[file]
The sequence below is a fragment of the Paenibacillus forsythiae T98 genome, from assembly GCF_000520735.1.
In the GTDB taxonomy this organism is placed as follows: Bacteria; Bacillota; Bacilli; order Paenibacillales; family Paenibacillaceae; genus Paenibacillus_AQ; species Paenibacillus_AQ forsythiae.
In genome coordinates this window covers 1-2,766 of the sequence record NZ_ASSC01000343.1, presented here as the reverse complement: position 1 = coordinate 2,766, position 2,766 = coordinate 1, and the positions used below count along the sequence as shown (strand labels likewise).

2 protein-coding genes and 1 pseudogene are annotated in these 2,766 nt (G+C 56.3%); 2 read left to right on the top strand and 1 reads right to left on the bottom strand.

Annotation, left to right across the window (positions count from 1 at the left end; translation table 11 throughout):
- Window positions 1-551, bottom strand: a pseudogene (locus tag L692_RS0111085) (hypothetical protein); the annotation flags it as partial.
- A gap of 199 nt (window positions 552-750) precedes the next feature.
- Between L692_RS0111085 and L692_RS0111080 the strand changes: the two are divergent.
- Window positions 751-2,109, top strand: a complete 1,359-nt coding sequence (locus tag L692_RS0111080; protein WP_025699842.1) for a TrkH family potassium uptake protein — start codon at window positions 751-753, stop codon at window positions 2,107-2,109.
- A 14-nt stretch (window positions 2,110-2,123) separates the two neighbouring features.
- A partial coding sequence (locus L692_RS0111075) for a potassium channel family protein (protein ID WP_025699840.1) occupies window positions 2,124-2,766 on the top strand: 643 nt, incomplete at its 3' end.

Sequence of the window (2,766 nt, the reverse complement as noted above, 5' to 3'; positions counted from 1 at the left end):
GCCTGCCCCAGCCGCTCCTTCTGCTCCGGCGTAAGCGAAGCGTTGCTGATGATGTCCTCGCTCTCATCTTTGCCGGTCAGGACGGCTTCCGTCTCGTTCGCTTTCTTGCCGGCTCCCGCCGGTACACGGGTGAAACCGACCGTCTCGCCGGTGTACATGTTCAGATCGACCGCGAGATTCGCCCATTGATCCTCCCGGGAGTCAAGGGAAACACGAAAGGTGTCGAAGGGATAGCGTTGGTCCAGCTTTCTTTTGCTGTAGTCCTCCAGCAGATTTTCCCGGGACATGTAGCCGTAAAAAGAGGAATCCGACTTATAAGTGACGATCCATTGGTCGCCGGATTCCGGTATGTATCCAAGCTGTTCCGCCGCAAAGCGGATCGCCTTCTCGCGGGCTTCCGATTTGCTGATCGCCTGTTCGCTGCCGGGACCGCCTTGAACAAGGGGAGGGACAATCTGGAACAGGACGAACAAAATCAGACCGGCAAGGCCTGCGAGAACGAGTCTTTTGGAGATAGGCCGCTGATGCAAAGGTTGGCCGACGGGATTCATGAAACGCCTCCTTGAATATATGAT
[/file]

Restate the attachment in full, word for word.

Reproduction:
The sequence below is a fragment of the Paenibacillus forsythiae T98 genome, from assembly GCF_000520735.1.
In the GTDB taxonomy this organism is placed as follows: Bacteria; Bacillota; Bacilli; order Paenibacillales; family Paenibacillaceae; genus Paenibacillus_AQ; species Paenibacillus_AQ forsythiae.
In genome coordinates this window covers 1-2,766 of the sequence record NZ_ASSC01000343.1, presented here as the reverse complement: position 1 = coordinate 2,766, position 2,766 = coordinate 1, and the positions used below count along the sequence as shown (strand labels likewise).

2 protein-coding genes and 1 pseudogene are annotated in these 2,766 nt (G+C 56.3%); 2 read left to right on the top strand and 1 reads right to left on the bottom strand.

Annotation, left to right across the window (positions count from 1 at the left end; translation table 11 throughout):
- Window positions 1-551, bottom strand: a pseudogene (locus tag L692_RS0111085) (hypothetical protein); the annotation flags it as partial.
- A gap of 199 nt (window positions 552-750) precedes the next feature.
- Between L692_RS0111085 and L692_RS0111080 the strand changes: the two are divergent.
- Window positions 751-2,109, top strand: a complete 1,359-nt coding sequence (locus tag L692_RS0111080; protein WP_025699842.1) for a TrkH family potassium uptake protein — start codon at window positions 751-753, stop codon at window positions 2,107-2,109.
- A 14-nt stretch (window positions 2,110-2,123) separates the two neighbouring features.
- A partial coding sequence (locus L692_RS0111075) for a potassium channel family protein (protein ID WP_025699840.1) occupies window positions 2,124-2,766 on the top strand: 643 nt, incomplete at its 3' end.

Sequence of the window (2,766 nt, the reverse complement as noted above, 5' to 3'; positions counted from 1 at the left end):
GCCTGCCCCAGCCGCTCCTTCTGCTCCGGCGTAAGCGAAGCGTTGCTGATGATGTCCTCGCTCTCATCTTTGCCGGTCAGGACGGCTTCCGTCTCGTTCGCTTTCTTGCCGGCTCCCGCCGGTACACGGGTGAAACCGACCGTCTCGCCGGTGTACATGTTCAGATCGACCGCGAGATTCGCCCATTGATCCTCCCGGGAGTCAAGGGAAACACGAAAGGTGTCGAAGGGATAGCGTTGGTCCAGCTTTCTTTTGCTGTAGTCCTCCAGCAGATTTTCCCGGGACATGTAGCCGTAAAAAGAGGAATCCGACTTATAAGTGACGATCCATTGGTCGCCGGATTCCGGTATGTATCCAAGCTGTTCCGCCGCAAAGCGGATCGCCTTCTCGCGGGCTTCCGATTTGCTGATCGCCTGTTCGCTGCCGGGACCGCCTTGAACAAGGGGAGGGACAATCTGGAACAGGACGAACAAAATCAGACCGGCAAGGCCTGCGAGAACGAGTCTTTTGGAGATAGGCCGCTGATGCAAAGGTTGGCCGACGGGATTCATGAAACGCCTCCTTGAATATATGAT